How to Find Free Crochet Patterns

My sister-in-law has taken to crochet and I couldn’t be happier! Being a novice, she asked me for advice on where she can find patterns. Personally, I don’t recommend that a beginner buy patterns. If you’re a beginner, I recommend you work with free patterns because it will allow you to see which stitches are going to be used (do you recognize the stitches used?). You’ll also get a chance to read the instructions (do they make sense to you?). Lastly, you’ll get an idea of which supplies you’ll need (do you have the right size hook? Do you have enough yarn?). Plus, if you’re barely starting out, use your money to build up your hook collection or yarn stash first. 🙂

So where can one find free patterns? Thanks to modern-day technology and the abundance of information, free patterns abound! Here are a few of my favorite hunting grounds…

Online Directories:

  • Crochet Pattern Central. I have lost track of how many hours (yes, hours) I have spent on this Crochet Pattern Central’s online directory. Projects are sorted by categories to help make your search a little easier. Ultimately, you’ll be able to link to the page where the pattern is housed. The only downfall is that you only have the name of the pattern to go off of, so you might spend some time clicking on multiple links before you find something that’s close to what you’re looking for.
  • All Free Crochet. Similar to Crochet Pattern Central, All Free Crochet has patterns sorted by categories. Once you’re in a category, you can sort alphabetically, or by most/least recently added. Plus, you’re able to see a picture of the project in the results. Another great thing, is that this website offers a “Tutorials” link which is always helpful for beginners.
  • and Online social networking communities are great places for fiber artists to collectively share their patterns. Some patterns might come with a small fee but there are plenty of free patterns available as well. On Craftsy, you can sort by craft type (so, crochet); then you can sort by difficulty. If you do an additional sort by lowest price, the free patterns will be listed first.  On Ravelry, you’ll have to create an account before you’re able to search for patterns.craftsy screen shot 122013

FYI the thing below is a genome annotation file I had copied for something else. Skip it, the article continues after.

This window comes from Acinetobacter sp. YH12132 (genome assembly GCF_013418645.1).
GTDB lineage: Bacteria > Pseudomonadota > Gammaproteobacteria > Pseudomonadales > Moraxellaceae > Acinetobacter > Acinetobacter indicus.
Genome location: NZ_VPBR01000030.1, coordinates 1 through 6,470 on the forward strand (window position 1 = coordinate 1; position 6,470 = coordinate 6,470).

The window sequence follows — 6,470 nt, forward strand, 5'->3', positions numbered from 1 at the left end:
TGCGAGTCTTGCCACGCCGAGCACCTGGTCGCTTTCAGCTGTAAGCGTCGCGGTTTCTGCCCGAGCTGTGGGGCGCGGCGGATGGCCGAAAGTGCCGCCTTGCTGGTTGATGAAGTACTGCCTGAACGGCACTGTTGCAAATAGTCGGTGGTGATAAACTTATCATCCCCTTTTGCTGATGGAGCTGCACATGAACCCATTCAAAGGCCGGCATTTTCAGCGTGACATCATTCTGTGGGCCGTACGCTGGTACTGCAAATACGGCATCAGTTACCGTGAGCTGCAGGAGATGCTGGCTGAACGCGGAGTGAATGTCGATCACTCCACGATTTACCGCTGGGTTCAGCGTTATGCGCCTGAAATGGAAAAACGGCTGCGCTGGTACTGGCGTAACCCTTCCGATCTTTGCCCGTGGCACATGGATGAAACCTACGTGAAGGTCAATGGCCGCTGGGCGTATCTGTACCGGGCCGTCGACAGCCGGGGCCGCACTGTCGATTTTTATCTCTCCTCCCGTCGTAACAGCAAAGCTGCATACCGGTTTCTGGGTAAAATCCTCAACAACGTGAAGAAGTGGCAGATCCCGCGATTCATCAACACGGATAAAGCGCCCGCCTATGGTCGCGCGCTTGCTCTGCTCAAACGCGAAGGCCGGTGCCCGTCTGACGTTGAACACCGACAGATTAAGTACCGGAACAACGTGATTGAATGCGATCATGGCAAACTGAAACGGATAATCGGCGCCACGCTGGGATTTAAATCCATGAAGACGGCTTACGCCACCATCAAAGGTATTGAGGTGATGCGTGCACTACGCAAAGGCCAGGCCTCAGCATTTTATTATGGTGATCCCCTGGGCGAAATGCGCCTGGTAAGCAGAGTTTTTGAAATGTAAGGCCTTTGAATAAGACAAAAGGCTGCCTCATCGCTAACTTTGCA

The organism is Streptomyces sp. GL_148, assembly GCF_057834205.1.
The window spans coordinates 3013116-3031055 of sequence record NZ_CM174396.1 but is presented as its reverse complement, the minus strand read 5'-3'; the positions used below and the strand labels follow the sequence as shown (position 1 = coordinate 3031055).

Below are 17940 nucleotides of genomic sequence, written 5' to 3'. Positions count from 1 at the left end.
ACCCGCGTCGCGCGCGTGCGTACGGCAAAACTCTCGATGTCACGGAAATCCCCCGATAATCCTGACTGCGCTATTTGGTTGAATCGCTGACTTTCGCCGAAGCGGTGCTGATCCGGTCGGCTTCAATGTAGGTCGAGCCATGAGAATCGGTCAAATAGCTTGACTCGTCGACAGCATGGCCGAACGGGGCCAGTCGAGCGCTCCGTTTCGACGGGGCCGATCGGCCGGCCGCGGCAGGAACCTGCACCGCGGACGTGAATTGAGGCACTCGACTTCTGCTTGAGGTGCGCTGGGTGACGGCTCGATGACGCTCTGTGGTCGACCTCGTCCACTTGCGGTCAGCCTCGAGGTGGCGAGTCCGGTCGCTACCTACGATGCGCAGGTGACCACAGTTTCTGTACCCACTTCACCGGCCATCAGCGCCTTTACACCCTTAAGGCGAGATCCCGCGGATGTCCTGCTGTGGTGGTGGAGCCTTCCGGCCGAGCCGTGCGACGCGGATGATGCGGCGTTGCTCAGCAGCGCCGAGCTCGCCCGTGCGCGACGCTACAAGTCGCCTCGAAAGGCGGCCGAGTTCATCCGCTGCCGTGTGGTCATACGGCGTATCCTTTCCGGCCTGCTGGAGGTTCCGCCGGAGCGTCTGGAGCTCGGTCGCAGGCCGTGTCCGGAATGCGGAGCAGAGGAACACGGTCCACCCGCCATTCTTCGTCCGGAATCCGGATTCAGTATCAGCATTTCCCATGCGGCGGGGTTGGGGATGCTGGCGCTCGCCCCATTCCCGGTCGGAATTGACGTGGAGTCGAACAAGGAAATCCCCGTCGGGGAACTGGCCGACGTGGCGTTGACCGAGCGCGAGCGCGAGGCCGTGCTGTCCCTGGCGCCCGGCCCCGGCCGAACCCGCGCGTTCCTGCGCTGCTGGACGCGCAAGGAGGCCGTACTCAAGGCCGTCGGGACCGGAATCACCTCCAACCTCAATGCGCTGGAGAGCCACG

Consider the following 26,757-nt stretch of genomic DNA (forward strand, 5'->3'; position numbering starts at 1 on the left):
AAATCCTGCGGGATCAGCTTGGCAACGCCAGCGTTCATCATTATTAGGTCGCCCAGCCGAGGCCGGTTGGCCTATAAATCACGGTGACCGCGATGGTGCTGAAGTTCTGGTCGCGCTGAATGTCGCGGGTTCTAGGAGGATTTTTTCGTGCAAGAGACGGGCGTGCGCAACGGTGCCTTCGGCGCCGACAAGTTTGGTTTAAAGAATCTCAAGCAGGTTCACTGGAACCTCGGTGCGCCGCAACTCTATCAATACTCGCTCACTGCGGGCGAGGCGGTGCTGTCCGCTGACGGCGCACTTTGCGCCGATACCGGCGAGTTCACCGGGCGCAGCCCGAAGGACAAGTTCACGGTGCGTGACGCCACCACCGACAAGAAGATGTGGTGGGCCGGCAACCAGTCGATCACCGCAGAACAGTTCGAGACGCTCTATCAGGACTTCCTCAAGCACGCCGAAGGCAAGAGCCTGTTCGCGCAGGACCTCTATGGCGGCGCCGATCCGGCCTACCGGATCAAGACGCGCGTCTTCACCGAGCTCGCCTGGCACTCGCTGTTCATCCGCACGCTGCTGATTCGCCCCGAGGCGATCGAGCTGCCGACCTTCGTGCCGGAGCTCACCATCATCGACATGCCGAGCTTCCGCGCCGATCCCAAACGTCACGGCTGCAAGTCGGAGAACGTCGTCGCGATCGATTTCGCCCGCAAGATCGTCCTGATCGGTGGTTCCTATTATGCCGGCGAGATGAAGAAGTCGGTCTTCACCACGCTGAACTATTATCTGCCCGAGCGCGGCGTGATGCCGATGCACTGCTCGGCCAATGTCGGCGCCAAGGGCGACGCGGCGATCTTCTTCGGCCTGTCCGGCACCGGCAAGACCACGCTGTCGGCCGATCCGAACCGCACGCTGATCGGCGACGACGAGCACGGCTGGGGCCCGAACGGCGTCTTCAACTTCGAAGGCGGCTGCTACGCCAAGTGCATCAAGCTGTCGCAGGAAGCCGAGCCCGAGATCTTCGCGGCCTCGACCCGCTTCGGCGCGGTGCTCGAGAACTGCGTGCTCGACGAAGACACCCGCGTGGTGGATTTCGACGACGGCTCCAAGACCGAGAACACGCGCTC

Yarn Brands
Many yarn companies, have their own websites and host their own free patterns. My favorites include those by Red Heart, Lion Brand, and The last one is a unique one because it’s the collective home for yarn brands Bernat, Caron, Patons, and Lily Sugar ‘n Cream. The great thing about Red Heart and Lion Brand is that they also have apps you can download so you can search for patterns from your smart phone device.

One of the great things about searching for patterns on Youtube, is that many designers will post videos to show you how to crochet a project – great for the many of us who are visual learners. Two of my favorites include Maggie Weldon’s channel and Crochet Geek by Teresa Richardson.

Fellow Bloggers
There are so many of us out there and a lot of us like to share what we do and will gladly offer free patterns. google searchSearching through Ravelry, Craftsy, and even Pinterest, you’ll find that a lot of those patterns are offered by fellow bloggers. Another way to find them and their free patterns is by doing a Google search; no, really, just Google them. A search such as “free crochet pattern baby booties” will give you many results, most of which will lead you to a blogger’s page.

Where are your favorite places to search for free patterns?


I’m in Love with the Shell Stitch

I probably first used the shell stitch when I was pregnant with my boy – I made him a pair of mittens and a coordinating sweater. Yet, I want to say that I first fell in love with the shell stitch when I came upon Crochet Dynamite’s Shell Stitch Business Card Holder. I needed something small and cute that I could use to keep my preferred customer cards – primarily, my Bibo Coffee Co. punch card. This pattern was perfect! Inspired, I put my own spin on Crochet Dynamite’s pattern for my very own card holder. Shell Stitch Card Holder